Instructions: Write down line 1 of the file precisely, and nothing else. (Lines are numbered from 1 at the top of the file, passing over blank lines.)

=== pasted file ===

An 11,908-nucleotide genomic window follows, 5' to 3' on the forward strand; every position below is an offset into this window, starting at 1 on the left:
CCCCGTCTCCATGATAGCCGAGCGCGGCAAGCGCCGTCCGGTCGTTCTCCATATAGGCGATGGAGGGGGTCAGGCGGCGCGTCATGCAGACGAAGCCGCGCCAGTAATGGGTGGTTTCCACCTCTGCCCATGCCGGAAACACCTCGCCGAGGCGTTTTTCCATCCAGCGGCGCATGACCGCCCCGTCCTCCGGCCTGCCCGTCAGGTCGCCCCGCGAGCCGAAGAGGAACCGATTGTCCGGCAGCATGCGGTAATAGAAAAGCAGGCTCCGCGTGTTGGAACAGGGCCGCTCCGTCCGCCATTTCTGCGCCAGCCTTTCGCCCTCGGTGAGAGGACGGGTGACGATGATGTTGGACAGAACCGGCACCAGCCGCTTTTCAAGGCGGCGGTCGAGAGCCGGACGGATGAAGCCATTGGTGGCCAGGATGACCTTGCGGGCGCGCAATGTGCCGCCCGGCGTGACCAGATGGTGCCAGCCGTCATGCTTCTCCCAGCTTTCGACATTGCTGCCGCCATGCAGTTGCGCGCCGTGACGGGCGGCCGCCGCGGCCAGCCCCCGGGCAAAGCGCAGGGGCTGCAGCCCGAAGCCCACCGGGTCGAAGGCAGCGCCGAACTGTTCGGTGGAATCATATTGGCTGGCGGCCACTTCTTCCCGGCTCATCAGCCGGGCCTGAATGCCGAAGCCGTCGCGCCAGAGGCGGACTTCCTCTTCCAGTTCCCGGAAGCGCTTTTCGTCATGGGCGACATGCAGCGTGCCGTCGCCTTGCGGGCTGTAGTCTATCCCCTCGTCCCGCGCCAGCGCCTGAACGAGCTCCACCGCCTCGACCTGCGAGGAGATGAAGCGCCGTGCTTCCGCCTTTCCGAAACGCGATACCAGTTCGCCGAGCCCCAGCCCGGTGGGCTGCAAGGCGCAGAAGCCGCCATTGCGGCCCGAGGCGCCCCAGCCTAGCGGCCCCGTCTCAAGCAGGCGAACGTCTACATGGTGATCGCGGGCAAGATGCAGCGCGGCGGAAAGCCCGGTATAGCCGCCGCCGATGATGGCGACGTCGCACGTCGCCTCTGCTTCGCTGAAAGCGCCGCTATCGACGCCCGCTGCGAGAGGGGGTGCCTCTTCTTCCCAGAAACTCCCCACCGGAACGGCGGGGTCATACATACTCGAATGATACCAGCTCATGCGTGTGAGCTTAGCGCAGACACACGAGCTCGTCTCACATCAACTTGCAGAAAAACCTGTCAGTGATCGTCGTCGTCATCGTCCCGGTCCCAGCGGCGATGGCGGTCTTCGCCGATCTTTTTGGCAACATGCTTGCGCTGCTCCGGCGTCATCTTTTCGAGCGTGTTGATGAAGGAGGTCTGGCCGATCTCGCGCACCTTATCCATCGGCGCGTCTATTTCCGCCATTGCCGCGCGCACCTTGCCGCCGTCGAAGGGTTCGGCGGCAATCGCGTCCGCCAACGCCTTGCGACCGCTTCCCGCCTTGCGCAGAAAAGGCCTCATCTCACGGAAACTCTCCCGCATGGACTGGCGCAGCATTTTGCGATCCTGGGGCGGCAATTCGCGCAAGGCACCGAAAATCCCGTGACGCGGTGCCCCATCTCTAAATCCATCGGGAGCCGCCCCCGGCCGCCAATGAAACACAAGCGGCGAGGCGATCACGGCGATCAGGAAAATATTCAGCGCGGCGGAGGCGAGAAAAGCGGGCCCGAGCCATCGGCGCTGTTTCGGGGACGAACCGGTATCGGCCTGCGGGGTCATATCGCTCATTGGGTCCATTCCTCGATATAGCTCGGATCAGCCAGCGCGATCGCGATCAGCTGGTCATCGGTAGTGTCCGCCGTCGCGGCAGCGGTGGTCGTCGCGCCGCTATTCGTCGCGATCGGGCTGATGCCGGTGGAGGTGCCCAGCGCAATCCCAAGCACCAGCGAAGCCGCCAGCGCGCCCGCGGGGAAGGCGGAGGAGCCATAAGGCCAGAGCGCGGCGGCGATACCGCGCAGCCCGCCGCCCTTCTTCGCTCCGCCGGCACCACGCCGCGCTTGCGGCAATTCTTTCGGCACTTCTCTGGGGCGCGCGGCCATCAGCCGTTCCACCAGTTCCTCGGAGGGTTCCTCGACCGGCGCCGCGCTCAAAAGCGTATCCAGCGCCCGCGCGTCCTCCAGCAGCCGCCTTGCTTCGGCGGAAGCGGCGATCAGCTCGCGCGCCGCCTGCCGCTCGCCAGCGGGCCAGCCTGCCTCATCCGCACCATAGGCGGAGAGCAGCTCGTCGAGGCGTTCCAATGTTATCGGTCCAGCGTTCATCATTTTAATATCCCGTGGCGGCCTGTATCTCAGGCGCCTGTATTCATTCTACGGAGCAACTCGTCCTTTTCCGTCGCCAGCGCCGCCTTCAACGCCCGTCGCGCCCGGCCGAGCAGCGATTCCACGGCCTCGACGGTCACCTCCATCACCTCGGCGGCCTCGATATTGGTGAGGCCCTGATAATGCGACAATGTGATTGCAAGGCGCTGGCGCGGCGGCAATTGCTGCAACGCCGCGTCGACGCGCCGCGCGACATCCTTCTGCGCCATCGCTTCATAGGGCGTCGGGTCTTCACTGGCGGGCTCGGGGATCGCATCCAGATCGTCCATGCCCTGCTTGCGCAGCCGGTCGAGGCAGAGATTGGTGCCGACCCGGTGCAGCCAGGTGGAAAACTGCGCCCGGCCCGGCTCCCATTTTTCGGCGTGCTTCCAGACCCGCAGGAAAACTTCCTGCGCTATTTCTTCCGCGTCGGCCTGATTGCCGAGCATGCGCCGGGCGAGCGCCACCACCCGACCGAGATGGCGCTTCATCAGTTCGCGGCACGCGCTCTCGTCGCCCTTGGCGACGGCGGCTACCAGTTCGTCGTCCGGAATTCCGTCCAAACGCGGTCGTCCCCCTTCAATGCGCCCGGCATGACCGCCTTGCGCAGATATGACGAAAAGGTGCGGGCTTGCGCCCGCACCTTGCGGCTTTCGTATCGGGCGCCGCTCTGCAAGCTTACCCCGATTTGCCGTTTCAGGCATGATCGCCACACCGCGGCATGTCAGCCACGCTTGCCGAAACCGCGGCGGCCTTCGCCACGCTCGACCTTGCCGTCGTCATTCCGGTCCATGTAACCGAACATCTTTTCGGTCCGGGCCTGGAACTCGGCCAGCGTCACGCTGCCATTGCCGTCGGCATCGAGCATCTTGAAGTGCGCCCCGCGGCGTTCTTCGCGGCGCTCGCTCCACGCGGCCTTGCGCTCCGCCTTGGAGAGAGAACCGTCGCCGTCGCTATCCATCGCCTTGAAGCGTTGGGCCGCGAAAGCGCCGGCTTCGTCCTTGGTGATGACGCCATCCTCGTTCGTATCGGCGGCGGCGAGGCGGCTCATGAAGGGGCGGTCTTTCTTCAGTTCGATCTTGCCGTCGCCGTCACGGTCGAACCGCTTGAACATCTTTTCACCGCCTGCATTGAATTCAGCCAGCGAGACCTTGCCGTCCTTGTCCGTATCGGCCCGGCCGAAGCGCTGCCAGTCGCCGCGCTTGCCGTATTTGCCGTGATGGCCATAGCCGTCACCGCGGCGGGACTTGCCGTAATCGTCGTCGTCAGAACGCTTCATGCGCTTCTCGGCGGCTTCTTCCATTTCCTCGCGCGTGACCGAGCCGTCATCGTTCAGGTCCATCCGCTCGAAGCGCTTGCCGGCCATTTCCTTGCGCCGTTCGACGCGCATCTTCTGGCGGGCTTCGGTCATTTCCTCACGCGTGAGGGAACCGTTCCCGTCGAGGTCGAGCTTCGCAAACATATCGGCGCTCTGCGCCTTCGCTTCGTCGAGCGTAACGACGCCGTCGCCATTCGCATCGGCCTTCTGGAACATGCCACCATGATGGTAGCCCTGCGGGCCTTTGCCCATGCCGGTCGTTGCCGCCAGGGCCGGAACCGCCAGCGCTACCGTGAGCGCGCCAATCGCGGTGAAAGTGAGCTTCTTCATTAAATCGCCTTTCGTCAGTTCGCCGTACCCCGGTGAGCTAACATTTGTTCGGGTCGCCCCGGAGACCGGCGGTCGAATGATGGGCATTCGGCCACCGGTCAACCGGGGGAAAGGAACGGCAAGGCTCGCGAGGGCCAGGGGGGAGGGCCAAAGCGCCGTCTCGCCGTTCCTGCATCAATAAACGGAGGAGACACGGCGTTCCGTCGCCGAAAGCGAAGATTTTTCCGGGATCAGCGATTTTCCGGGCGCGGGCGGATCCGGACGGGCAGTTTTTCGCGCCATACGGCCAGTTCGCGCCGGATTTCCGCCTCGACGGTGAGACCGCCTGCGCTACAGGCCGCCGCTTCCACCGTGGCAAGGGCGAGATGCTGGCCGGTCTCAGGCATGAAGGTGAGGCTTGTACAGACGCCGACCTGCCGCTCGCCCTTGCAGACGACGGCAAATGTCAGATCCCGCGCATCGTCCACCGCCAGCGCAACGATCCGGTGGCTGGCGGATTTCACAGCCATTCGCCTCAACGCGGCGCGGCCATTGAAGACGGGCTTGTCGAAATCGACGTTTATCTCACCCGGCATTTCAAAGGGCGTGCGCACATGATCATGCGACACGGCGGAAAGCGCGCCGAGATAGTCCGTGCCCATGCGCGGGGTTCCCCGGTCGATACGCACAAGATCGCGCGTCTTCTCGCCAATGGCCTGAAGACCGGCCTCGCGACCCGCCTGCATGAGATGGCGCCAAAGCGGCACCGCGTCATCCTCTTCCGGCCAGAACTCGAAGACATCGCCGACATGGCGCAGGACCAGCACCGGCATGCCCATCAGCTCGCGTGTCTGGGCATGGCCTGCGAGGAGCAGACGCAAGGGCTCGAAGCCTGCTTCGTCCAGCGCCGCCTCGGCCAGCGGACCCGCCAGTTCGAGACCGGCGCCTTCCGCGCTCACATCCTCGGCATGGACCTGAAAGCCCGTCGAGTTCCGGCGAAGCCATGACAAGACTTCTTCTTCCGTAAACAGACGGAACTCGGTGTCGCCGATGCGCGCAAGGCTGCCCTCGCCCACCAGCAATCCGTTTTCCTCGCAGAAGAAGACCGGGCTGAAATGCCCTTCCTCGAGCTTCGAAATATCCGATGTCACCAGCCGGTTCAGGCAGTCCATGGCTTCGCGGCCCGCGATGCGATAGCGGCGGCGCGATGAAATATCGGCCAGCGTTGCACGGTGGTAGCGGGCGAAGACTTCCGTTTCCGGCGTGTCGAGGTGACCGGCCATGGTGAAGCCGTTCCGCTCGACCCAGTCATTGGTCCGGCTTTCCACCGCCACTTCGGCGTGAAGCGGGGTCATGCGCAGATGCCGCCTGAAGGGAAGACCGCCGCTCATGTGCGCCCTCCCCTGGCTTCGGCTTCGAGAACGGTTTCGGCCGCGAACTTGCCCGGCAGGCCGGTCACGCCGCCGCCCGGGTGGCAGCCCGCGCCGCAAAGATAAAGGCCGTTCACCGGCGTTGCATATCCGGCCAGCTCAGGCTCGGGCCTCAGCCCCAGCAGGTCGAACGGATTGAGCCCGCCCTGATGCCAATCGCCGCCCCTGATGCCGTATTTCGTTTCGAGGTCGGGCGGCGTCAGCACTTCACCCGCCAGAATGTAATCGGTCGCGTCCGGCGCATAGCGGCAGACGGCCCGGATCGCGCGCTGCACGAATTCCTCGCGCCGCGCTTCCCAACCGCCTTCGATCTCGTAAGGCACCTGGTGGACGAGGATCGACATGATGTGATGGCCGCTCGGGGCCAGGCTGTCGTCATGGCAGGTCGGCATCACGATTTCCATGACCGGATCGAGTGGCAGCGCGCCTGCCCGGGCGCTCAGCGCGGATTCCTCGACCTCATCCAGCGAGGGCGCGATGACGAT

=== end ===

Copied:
An 11,908-nucleotide genomic window follows, 5' to 3' on the forward strand; every position below is an offset into this window, starting at 1 on the left: